Step-by-Step: New Element Visibility Trigger

As I mentioned in my post on the New Scroll Tracking Trigger, Google Tag Manager has just launched 2 new, exciting triggers. The second of those is one called ‘Element Visibility’.

Depending on your use cases, this is likely even more exciting than Scroll Tracking (although I’d say that one was pretty damn exciting considering countless people have spent hours upon hours come up with technical solutions, blogging, and speaking about something as simple (in concept) as Scroll Tracking).

With Element Visibility, you can now trigger a tag to fire based on an element on your site being in the viewport. You can specify the percentage of pixels that must be in the viewport (ex. 50% of the element’s pixels must be visible to count, a standard in viewability today), when this should fire (once per page, once per element, etc), and for advanced settings, you can also specify a minimum number of milliseconds the element must be in the viewport before triggering the tag. And you can set these triggers up to work on either an Element ID, or CSS selectors. SO MUCH POSSIBILITY!

I’ve done a step by step for a simple use case, but this new trigger can (and certainly will) be used for some pretty awesome stuff, I’m sure. For my example, I want to fire a Google Analytics Event tag when my ‘Subscribe to Newsletter’ box is visible in the viewport for more than 2 seconds (2000 milliseconds). The business use of this is pretty straight forward, I want to see how often the subscribe box is in a noticeable position on my site, and then calculate a subscription rate (essentially using my Subscribe event as the numerator and the Subscription view event as the denominator). I’ll also use this over time as I play with this Subscribe box to see how I can impact my Subscription to Viewability rate.

Step 1: Create a new Universal Analytics Event Tag (and name it something like GA – Event – Newsletter Element Visibility)

Step 2: Set your Category, Action, and Label

For my site, I’ve chosen:
Category: ‘Element Visibility’ in order to roll it all into one category and not pollute other category sets with this data since it has the potential to be noisy
Action: Newsletter Subscribe Visible – clearly stating what element is visible. I can use this same naming convention for elements as I implement further.
Label: {{Page Path}} – this is a built-in variable in GTM. I’ve chosen Page Path so that I can easily see which page a user was on when scrolling to then analyze engagement by page. Since my blog posts all have individual page URLs, this works well.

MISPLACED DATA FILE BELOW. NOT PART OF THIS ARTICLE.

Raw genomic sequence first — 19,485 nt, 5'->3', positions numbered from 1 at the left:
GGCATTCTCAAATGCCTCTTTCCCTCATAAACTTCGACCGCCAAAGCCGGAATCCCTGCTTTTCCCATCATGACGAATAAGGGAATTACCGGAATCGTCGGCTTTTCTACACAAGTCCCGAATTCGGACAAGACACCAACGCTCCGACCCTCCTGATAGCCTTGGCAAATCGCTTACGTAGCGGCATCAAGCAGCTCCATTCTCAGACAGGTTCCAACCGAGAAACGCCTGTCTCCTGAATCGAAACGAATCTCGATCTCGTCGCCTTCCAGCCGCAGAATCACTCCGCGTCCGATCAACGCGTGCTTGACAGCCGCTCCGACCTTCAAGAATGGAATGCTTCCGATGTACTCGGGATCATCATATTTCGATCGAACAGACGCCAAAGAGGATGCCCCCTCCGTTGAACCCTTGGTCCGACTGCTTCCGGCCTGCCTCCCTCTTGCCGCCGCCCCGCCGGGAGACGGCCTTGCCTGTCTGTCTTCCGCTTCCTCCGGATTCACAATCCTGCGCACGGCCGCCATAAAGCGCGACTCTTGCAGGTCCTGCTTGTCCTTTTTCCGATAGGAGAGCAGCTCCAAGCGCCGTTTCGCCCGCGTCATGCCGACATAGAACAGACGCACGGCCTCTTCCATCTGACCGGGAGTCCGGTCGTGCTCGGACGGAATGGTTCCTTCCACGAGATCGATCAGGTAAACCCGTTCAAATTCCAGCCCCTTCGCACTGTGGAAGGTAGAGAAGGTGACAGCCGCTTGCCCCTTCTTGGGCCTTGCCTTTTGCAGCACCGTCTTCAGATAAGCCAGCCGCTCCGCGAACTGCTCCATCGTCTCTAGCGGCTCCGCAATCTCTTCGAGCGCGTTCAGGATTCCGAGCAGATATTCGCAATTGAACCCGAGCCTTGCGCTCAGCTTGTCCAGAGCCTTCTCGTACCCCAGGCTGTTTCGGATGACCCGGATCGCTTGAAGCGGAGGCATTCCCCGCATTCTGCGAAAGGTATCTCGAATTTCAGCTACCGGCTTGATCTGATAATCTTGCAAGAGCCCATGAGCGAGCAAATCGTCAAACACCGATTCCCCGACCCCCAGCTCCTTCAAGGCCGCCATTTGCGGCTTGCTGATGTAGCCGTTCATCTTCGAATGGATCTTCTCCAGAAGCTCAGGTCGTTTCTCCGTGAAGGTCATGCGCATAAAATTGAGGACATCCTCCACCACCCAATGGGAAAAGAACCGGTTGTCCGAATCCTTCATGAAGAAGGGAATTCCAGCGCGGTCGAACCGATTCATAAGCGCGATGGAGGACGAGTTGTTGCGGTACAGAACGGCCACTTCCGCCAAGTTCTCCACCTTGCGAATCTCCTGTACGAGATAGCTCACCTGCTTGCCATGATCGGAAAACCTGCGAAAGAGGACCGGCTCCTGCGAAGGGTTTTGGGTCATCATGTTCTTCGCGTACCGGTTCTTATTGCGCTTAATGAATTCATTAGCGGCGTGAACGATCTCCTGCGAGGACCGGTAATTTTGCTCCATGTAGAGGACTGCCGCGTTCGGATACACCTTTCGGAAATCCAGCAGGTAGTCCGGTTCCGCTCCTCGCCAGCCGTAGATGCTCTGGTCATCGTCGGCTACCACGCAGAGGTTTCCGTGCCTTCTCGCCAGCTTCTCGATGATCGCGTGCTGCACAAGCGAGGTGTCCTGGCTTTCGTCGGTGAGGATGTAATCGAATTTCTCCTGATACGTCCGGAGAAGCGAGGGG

Step 3: Add the Element Visibility Trigger
Now that I’ve configured my event tag, I need to add the Element Visibility trigger. Click to create a new trigger, and in the slide out, you’ll notice a new Trigger for ‘Element Visibility’ (and also another new trigger for ’Scroll Tracking’ – as I mentioned above, this is equally as exciting 😃 )

Step 4: Configure the Element Visibility Trigger

First, I’ve given my trigger a name of ‘Element Visibility – Newsletter’ to be clear exactly what these settings are meant to fire on. Then, in the configuration settings, you can choose to trigger based on an ID or a CSS Selector. For my site, I’ve chosen ID, because it’s pretty easy to get the Form ID on my Subscription form. I’ve entered the identifying ID in the Element ID field.

I’ve chosen to fire this ‘Once per page’, because I only want to see de-duped data for each page. For viewability, I’ve chosen to leave the default of 50% minimum viewability. Finally, under Advanced settings, I’ve chosen to ‘Set minimum on-screen duration’ and set this to 2000 milliseconds (2 seconds) to ensure it’s not firing just if someone scrolls quickly by. I actually played around with this duration why testing it, finding that 1000 milliseconds was too short, and longer felt just a bit too long to not count as visible.

My final Tag and Trigger setup looks like so:

Note: There are also 2 new Built-In Variables released with the Element Visibility trigger, ‘Percent Visible’ and ‘On Screen Duration’ that you can use throughout your setup:


Step 5: Preview & Debug
Now it’s time to test this out via Preview & Debug! I’ve put GTM into Debug mode and gone out to my site. As you can see, I’ve got several tags that are firing on the page, one of which is the Element Visibility tag I’ve just made (firing only after I’ve lingered for 2000 milliseconds):

Digging in I can see the Category/Action/Label I’ve specified:

Finally, I checked this out in Google Analytics Realtime event reporting just to be sure it was capturing as intended:

Step 6: Launch!
I’ve made a quick note in the Version history notes what this launch was for, and then published my new container version with all the updates I’ve just made to track Element Visibility of my Newsletter Subscribe box:


Posted by Krista Seiden in her own words, not on behalf of her employer

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  1. Hi Krista – great post. We implemented scroll tracking someone ago and the data it gave enabled us to increase conversion by 12.2%. We just implemented the element visibility tracker and after a day it’s giving us so much insight, there are area of the page that people are zooming past and others that are really sticky. Almost better than a heat map!

  2. Pingback: Googleタグマネージャに新機能:要素の表示が測定可能に - 江東区の片隅

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